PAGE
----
African yam bean (AYB) is classified as an underutilized legume because of lack of adequate information on its nutritional components (Adebowale et al. 2009). According to Adewale and Odoh (2013), Nigeria holds a prominent position for AYB production in Africa. However, lack of information on the composition and utilization of tropical plants is the major problem limiting their utilization rather than shortage (Balogun and Fetuga, 1986). Rural producers of bean pudding (moinmoin) and bean cake (akara) sometimes replace cowpea with African yam bean (Enujiugha et al. 2012; Soetan, 2017). The nutritional, genetic, medicinal and other potentials of AYB have been recognized but it has not received adequate research attention. Underutilized legumes such as AYB would contribute immensely to food security in Nigeria, due to increasing demand for plant proteins in lieu of animal protein (Soetan, 2017). Alternative source of food production was advocated by Oke and Adeyemi (1991) in tackling food crises. The prospect of blending tubers, roots and plantain with cereals and legumes for the production of household food products is receiving considerable attention (Onoja and Obizoba, 2009; Okorie et al., 2015). This might make the products to be nutritious, relatively cheap and affordable to the rural poor to stem-off hunger and malnutrition. Considering the health benefits of plantain, its incorporation as composite blend with AYB in the preparation of its cooked paste will help in enhancing the nutritional and health status of its (weight watch, obesity, and diabetes mellitus) consumers. This study was undertaken to evaluate nutritional quality and sensory properties of plantain flour enriched with AYB flour for its cooked (amala) paste, a local popular staple food.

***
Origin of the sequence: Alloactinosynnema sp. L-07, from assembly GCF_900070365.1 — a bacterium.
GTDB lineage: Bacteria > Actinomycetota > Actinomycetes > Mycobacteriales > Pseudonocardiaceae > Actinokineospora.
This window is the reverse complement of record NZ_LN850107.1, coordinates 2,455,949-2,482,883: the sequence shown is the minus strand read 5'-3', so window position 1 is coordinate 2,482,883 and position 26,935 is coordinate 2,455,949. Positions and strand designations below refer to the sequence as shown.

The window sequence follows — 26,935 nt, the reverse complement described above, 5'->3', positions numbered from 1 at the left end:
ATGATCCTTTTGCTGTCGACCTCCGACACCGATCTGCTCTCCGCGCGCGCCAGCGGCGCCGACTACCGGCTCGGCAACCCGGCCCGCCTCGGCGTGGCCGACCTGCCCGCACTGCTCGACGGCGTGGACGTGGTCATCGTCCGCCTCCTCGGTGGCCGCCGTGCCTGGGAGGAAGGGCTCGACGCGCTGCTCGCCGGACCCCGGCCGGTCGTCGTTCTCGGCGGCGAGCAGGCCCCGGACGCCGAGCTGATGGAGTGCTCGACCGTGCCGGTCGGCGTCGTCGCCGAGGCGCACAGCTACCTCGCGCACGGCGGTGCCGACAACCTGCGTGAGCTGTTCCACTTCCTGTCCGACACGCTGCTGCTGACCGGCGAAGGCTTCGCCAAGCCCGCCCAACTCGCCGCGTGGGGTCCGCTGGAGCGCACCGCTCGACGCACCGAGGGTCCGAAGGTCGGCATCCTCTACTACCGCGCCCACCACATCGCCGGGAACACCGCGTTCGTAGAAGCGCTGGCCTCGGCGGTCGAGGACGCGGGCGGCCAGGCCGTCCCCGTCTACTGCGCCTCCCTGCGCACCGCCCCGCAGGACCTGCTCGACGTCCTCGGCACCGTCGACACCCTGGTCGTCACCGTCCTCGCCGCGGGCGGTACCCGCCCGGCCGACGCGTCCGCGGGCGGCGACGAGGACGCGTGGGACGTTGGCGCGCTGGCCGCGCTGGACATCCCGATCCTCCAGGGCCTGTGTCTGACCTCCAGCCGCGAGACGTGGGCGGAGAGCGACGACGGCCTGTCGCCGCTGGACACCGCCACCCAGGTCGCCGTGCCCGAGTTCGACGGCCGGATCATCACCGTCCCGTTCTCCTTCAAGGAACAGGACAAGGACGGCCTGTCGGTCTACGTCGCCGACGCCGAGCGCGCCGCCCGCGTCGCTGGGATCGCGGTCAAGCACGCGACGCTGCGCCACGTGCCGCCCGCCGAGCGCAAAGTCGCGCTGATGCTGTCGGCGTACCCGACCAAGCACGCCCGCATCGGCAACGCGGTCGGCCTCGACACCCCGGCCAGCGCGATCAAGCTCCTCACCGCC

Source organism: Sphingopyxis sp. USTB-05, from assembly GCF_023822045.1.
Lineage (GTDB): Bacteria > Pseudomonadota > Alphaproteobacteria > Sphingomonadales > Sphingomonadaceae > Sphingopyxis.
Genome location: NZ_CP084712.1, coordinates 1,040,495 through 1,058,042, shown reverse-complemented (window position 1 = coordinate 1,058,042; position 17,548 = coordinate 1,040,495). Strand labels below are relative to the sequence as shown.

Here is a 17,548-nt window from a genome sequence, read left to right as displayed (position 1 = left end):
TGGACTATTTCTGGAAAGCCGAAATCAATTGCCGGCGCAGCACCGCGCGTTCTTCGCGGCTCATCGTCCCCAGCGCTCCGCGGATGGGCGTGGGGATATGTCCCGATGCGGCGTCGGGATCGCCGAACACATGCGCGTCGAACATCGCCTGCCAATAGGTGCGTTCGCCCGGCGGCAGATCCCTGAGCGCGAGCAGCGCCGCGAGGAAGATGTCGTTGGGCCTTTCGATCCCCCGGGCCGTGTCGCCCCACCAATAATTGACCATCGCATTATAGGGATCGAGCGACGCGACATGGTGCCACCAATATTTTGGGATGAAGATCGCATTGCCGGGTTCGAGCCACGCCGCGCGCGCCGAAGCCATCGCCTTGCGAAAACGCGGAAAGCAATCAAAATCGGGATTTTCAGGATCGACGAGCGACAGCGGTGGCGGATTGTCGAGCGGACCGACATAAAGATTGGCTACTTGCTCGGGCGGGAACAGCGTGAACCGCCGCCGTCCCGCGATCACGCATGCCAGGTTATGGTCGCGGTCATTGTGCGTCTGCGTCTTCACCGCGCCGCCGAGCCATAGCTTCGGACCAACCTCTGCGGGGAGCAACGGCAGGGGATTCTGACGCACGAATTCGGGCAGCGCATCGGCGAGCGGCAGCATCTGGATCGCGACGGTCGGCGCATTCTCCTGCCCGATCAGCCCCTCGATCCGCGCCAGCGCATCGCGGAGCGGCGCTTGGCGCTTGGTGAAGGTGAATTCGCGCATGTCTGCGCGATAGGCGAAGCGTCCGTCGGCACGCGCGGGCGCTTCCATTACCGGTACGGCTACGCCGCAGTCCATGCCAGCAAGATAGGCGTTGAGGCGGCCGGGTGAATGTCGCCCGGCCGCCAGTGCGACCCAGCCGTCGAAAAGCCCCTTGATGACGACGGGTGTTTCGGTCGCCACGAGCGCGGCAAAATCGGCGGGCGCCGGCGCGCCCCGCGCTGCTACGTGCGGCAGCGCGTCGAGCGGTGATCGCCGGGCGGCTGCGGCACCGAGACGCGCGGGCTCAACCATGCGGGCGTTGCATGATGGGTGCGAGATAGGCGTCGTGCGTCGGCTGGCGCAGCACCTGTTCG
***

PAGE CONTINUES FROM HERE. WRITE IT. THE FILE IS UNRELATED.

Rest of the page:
MATERIALS AND METHOD

Materials

Freshly harvested plantain used for this study was obtained at a local farm in Awe town, while African yam bean was obtained at the genetic resources unit, International Institute of Tropical Agriculture, IITA, Ibadan, Oyo State, Nigeria.

Preparation of plantain flour

Freshly harvested, matured plantain of about three kilograms was sorted, washed in portable water, peeled and sliced to 1 cm thickness using manual kitchen slicer. The sliced were transferred into stainless pot that already has water diluted with ascorbic acid solution for about 5 min. The solute was removed; allow to drain at room temperature (28±2oC) for 5 min, dried in an air oven (Model: DC 500; Serial number 12B154) at 55±5oC for 48 hours, milled in a laboratory hammer mill (Fritsch, D-55743, Idar-oberstein-Germany), sieved using 250 μm screen, packed in a low density polyethene bag, and store at room temperature (28±2oC).

Preparation of African yam beans (AYB) flour

The Africa yam beans, after removing particles and defective seeds were thoroughly washed in clean water. The seeds were boiled for 30 min, drained, cooled and dehulled by hands rubbing within two palms, after which the Africa yam beans cotyledon were dried in a Genlab drying cabinet (Model: DC 500; Serial number: 12B154) at 60±5°C for 48 hours, winnowed, milled and sieved as described for plantain flour above.

Formulation of plantain-AYB composite flour

The formulation of composite flour of plantain-AYB flour was mixed in proportion of 100%; 85:15%; 80:20%; 75:25%, and coded as sample A, B, C, and D. Each sample was blended using a Kenwood mixer (Model: HC 750D, Kenwood, UK) to produce composite flour sample A to D. Sample A served as control and contained 100% plantain flour, while samples B, C, and D consist of plantain flour and AYB flour.

Chemical composition of plantain-AYB composite flour

The proximate analysis (moisture content, protein content, ash content, fat content and crude fiber) of the samples were analyzed according the official methods of analysis described by the Association of Official Analytical Chemis (2005), while carbohydrate was calculated by differences.

Functional properties of plantain-AYB composite flour

Bulk density of the samples were determined according to Wondimu and Malleshi (1996) method, while solubility index and swelling power of each sample was determined as described by Leach et al. (1959). Water absorption capacity of each sample was determined using the method described by Beuchat (1977), while the method described by Okezie and Bello (1988) was adopted for wettability index determination. Least gelatinization concentration was determined according to the method of Onwuka (2005).